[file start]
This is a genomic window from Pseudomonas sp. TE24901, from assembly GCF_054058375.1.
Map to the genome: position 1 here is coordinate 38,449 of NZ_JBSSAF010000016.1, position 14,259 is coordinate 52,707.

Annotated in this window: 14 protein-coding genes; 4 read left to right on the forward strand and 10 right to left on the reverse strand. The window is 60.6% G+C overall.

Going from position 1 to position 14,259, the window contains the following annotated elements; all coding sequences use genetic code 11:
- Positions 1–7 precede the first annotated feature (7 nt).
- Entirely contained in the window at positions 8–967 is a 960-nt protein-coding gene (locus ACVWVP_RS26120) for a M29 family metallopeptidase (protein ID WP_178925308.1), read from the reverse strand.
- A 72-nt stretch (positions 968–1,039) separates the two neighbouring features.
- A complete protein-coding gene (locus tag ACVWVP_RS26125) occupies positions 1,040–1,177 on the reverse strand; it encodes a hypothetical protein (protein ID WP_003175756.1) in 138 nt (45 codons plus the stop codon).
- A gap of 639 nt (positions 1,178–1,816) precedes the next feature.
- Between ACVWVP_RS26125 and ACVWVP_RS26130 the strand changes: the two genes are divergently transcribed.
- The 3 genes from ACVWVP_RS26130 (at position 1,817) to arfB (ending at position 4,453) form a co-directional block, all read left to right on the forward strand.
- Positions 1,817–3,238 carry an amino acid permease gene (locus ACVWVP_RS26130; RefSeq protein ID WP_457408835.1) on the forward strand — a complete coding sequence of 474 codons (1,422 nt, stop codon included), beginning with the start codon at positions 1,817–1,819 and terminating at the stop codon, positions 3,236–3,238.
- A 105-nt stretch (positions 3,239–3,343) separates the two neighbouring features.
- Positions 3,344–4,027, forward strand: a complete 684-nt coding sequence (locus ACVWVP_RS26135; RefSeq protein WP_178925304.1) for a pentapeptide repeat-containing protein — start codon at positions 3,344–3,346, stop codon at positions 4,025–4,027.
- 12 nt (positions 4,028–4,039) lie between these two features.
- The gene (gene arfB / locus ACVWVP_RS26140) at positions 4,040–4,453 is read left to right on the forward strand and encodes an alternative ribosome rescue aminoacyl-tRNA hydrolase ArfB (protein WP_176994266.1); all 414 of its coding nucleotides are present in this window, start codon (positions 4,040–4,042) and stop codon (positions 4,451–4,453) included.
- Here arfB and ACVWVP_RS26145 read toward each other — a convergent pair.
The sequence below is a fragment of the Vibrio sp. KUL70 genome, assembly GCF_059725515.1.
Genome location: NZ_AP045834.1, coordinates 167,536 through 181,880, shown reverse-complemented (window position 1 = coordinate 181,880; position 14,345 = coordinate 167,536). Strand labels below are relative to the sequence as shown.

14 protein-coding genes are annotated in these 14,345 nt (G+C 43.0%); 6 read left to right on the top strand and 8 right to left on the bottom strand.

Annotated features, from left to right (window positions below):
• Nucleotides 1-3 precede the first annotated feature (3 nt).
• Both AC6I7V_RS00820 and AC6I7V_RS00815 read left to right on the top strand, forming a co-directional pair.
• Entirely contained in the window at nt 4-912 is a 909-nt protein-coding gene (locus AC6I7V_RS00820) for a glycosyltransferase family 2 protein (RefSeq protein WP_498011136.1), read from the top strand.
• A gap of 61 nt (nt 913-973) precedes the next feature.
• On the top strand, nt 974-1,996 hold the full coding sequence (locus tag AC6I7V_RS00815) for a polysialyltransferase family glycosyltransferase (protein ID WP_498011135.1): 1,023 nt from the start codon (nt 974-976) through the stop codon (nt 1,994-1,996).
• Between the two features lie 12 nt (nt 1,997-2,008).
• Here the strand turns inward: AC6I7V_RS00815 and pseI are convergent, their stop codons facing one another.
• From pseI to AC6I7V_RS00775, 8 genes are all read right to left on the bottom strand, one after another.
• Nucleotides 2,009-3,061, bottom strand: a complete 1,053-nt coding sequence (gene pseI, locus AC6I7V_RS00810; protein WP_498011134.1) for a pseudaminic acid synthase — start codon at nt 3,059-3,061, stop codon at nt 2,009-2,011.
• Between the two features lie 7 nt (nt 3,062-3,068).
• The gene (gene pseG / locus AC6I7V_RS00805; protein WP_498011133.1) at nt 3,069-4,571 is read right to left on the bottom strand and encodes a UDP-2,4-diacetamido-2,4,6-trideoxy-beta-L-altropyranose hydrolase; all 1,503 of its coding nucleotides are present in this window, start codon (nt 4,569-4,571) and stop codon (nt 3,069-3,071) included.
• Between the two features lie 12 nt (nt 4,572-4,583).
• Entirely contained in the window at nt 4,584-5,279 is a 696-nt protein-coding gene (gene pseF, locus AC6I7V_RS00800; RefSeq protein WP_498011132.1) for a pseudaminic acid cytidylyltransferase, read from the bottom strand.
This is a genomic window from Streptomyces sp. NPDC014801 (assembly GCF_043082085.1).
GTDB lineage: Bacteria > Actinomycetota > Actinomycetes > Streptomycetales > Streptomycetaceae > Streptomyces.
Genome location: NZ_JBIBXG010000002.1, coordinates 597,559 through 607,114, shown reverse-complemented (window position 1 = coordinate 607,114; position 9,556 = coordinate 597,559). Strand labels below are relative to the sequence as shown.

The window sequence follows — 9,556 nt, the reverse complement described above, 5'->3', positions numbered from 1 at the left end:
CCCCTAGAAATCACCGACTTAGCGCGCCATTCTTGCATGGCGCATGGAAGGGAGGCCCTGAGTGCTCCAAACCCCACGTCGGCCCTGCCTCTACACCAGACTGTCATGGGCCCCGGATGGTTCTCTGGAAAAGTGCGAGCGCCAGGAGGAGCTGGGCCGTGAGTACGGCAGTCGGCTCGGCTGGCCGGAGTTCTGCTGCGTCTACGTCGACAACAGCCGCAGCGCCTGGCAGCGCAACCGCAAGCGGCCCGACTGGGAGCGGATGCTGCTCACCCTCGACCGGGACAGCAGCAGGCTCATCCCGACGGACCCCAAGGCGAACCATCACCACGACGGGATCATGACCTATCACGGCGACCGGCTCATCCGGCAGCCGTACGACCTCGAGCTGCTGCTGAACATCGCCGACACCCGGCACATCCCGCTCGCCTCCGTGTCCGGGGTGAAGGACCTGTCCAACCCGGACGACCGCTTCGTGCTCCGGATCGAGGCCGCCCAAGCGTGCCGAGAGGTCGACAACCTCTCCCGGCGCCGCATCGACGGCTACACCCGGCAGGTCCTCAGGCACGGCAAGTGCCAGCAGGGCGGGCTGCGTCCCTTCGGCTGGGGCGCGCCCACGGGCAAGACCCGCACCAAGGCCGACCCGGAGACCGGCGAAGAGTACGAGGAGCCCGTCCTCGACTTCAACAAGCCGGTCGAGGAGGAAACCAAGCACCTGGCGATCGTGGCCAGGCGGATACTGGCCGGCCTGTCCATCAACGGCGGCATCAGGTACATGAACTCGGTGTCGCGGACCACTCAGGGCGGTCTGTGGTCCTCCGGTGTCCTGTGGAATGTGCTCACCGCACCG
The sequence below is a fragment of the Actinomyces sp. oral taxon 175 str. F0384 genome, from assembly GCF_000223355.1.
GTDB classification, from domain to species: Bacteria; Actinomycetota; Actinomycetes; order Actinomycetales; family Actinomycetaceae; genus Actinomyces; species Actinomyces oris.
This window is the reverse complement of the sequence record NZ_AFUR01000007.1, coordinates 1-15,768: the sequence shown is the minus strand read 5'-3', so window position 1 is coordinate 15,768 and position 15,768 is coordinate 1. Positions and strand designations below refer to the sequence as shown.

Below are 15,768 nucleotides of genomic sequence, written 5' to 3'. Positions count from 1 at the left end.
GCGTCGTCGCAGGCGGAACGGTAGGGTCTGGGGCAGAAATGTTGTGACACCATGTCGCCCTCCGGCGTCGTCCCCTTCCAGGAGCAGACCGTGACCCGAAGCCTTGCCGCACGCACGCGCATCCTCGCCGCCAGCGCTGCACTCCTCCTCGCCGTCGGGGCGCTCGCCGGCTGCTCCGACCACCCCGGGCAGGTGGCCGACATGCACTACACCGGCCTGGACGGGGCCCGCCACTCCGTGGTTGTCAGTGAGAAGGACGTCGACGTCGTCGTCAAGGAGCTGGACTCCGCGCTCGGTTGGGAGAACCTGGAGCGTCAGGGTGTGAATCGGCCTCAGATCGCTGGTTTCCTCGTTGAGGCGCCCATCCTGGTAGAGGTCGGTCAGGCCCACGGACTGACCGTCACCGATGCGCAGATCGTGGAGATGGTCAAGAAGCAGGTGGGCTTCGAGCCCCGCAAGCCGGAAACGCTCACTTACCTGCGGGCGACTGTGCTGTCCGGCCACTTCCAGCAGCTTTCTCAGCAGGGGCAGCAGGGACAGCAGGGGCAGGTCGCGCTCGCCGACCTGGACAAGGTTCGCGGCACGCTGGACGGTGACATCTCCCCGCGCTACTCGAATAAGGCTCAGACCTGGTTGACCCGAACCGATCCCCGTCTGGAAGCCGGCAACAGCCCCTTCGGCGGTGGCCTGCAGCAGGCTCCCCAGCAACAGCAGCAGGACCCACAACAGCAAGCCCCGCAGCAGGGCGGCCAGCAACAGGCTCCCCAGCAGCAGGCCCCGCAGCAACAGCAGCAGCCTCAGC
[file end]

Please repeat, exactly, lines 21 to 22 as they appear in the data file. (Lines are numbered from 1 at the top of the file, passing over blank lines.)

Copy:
Annotated features, from left to right (window positions below):
• Nucleotides 1-3 precede the first annotated feature (3 nt).